There is a stark contrast between Blacks on social, political and economic issues today compared to the civil rights era. In the 1960s (and preceding years), freedom and justice were the clarion call. Today, Blacks in general differ substantially, not just about remedies, but on the definition of problems and major priorities.
Actually, today’s is the sixties drama featuring the same play and same actors—the only difference is that some can now afford more expensive costumes. Differences are most evident in the chasm between today’s middle-class and poorer Blacks which makes an already unequal playing field even harder to navigate, i.e., far fewer Blacks than needed are actively challenging race-based barriers. In the 20th century, culminating with Brown v. Board of Education and passage of civil rights laws, Blacks did not have one voice but functioning as a chorus, persevered.
Even though the need for unity is as great as ever, it will not happen without major changes in attitudes and behavior. The irrelevance and impotence of traditional civil rights organizations in recent years is tragic but unacceptable. They seem to distance themselves from rank-and-file constituents having become increasingly dependent on corporate money. Rhetoric of concern has replaced hands-on efforts to secure full rights for Blacks and corporate interests regularly trump community concerns.
In Los Angeles, the NAACP and CORE are shadows of their past, inexplicably clinging to ineffective strategies and operating largely in a vacuum, seemingly oblivious to pressing issues of the day. The NAACP Hollywood-Beverly Hills branch’s Image Awards the national organization’s premier event is more a nod to Oprah Winfrey than W.E.B. DuBois. (Apparently, Los Angeles CORE is still seeking direction since the death of its president, Celes King III several years ago, their task made more difficult by long-time internal strife.)
The Los Angeles Urban League presents different issues. The League—locally and nationally—has always been largely driven by business, not civil rights. Its mantra is job training and employment; it is not, nor ever was, foremost a civil rights organization.
Many Los Angeles residents may be surprised to learn this because their information about the Urban League came mainly from the L.A. Times and other media sources. For years, they featured John Mack, former L.A. Urban League president, as chief spokesman for the “Black community.” Mack embraced this role without a disclaimer, even though civil rights were peripheral to Leagues’ main charge.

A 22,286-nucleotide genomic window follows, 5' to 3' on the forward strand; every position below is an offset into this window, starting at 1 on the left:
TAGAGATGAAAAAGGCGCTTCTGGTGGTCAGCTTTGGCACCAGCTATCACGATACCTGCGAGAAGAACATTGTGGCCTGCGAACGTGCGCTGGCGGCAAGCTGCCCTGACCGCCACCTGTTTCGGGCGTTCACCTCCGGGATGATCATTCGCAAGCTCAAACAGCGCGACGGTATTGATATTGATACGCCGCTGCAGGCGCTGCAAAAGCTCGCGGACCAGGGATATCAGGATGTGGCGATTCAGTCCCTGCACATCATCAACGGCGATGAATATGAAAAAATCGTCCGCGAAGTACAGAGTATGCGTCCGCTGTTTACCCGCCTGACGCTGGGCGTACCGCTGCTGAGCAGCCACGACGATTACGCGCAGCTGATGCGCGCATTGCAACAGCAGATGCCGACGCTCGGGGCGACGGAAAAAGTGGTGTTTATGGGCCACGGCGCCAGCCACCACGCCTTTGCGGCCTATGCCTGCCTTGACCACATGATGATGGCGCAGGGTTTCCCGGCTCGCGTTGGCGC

Currently, the L.A. Urban League, under new leadership, continues the basic mission but is significantly broadening its scope. The ambitious, mainly corporate funded “Neighborhoods Work” initiative is a comprehensive approach to adverse conditions in a designated area of South Los Angeles. Focusing on areas including employment, safety, education and economic development, the initiative is an important undertaking that will require broad community support commensurate with its mission.
It is axiomatic that effective leadership is the cornerstone of change. Unfortunately, many Back leaders have been neither particularly effective nor accountable to their constituents. Leadership should be based on a new, group-oriented paradigm and greater accountability to constituents, be they voters, parents, well-off or poor. Failure to adopt new standards and assume personal and organizational risks will ensure a continuation of oppressive conditions. Revisiting values such as the high priority accorded individualism and materialism is critically important. Compassion and ethics should also be a significant part of the new leadership equation. Elected officials are often singled out for criticism, but everyone in a leadership position should be responsible and accountable to their constituents. Changing leadership ingredients is a daunting task that begins with explicit agreement on core concerns.
Slavery’s tentacles are still a major obstacle; negative mindsets continue to contribute to what see as Blacks’ intractable inability to come together and this erroneous belief is still widely embraced.
Unity involves intra-group collaboration, the antecedent for effectively working with others; sound, ethical decision-making is more important than acquiring needed material resources, just as working with others from a position of strength is essential.
Developing Black unity is hampered by self-serving impotence masquerading as leadership. If we continue to emulate whites without access to the same benefits, the naysayers will have been proven right and the future forever bleak. Such a scenario is totally unacceptable.
Larry Aubry n can be contacted at e-mail firstname.lastname@example.org.